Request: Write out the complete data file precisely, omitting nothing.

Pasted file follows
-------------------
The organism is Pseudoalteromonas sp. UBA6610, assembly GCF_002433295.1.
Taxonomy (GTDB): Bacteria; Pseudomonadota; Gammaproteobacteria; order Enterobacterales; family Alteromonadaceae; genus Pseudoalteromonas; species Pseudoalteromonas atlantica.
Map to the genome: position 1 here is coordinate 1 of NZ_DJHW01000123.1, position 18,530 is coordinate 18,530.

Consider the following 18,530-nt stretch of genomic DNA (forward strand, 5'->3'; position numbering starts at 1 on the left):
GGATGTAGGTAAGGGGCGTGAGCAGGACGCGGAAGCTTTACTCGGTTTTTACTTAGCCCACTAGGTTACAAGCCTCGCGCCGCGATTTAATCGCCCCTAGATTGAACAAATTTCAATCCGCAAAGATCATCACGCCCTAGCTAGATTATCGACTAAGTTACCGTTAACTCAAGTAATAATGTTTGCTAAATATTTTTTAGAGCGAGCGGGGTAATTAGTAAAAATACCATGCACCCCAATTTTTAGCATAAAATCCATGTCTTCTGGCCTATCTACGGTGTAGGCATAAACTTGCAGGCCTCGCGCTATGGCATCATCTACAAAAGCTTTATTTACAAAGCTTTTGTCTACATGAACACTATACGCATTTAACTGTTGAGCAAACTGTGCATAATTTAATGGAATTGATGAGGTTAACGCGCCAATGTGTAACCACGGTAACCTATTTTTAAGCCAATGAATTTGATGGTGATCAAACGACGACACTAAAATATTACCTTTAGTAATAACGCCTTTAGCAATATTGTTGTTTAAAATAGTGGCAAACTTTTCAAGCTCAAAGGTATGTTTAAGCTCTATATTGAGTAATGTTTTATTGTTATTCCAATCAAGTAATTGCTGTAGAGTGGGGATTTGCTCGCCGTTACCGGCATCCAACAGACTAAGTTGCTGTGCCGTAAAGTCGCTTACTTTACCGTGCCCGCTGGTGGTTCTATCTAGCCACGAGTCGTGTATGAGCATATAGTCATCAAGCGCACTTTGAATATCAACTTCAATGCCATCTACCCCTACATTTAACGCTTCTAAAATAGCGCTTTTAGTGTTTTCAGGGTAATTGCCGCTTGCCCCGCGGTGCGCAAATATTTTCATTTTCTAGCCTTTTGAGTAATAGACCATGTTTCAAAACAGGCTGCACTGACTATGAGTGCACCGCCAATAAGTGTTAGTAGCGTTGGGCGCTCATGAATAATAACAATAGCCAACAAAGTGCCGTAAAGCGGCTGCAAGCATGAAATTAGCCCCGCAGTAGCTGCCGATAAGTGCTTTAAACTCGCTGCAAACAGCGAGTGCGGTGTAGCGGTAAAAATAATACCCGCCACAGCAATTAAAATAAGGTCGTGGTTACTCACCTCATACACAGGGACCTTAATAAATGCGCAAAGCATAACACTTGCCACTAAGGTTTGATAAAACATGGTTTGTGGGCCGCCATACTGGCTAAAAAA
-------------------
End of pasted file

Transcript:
The organism is Pseudoalteromonas sp. UBA6610, assembly GCF_002433295.1.
Taxonomy (GTDB): Bacteria; Pseudomonadota; Gammaproteobacteria; order Enterobacterales; family Alteromonadaceae; genus Pseudoalteromonas; species Pseudoalteromonas atlantica.
Map to the genome: position 1 here is coordinate 1 of NZ_DJHW01000123.1, position 18,530 is coordinate 18,530.

Consider the following 18,530-nt stretch of genomic DNA (forward strand, 5'->3'; position numbering starts at 1 on the left):
GGATGTAGGTAAGGGGCGTGAGCAGGACGCGGAAGCTTTACTCGGTTTTTACTTAGCCCACTAGGTTACAAGCCTCGCGCCGCGATTTAATCGCCCCTAGATTGAACAAATTTCAATCCGCAAAGATCATCACGCCCTAGCTAGATTATCGACTAAGTTACCGTTAACTCAAGTAATAATGTTTGCTAAATATTTTTTAGAGCGAGCGGGGTAATTAGTAAAAATACCATGCACCCCAATTTTTAGCATAAAATCCATGTCTTCTGGCCTATCTACGGTGTAGGCATAAACTTGCAGGCCTCGCGCTATGGCATCATCTACAAAAGCTTTATTTACAAAGCTTTTGTCTACATGAACACTATACGCATTTAACTGTTGAGCAAACTGTGCATAATTTAATGGAATTGATGAGGTTAACGCGCCAATGTGTAACCACGGTAACCTATTTTTAAGCCAATGAATTTGATGGTGATCAAACGACGACACTAAAATATTACCTTTAGTAATAACGCCTTTAGCAATATTGTTGTTTAAAATAGTGGCAAACTTTTCAAGCTCAAAGGTATGTTTAAGCTCTATATTGAGTAATGTTTTATTGTTATTCCAATCAAGTAATTGCTGTAGAGTGGGGATTTGCTCGCCGTTACCGGCATCCAACAGACTAAGTTGCTGTGCCGTAAAGTCGCTTACTTTACCGTGCCCGCTGGTGGTTCTATCTAGCCACGAGTCGTGTATGAGCATATAGTCATCAAGCGCACTTTGAATATCAACTTCAATGCCATCTACCCCTACATTTAACGCTTCTAAAATAGCGCTTTTAGTGTTTTCAGGGTAATTGCCGCTTGCCCCGCGGTGCGCAAATATTTTCATTTTCTAGCCTTTTGAGTAATAGACCATGTTTCAAAACAGGCTGCACTGACTATGAGTGCACCGCCAATAAGTGTTAGTAGCGTTGGGCGCTCATGAATAATAACAATAGCCAACAAAGTGCCGTAAAGCGGCTGCAAGCATGAAATTAGCCCCGCAGTAGCTGCCGATAAGTGCTTTAAACTCGCTGCAAACAGCGAGTGCGGTGTAGCGGTAAAAATAATACCCGCCACAGCAATTAAAATAAGGTCGTGGTTACTCACCTCATACACAGGGACCTTAATAAATGCGCAAAGCATAACACTTGCCACTAAGGTTTGATAAAACATGGTTTGTGGGCCGCCATACTGGCTAAAAAA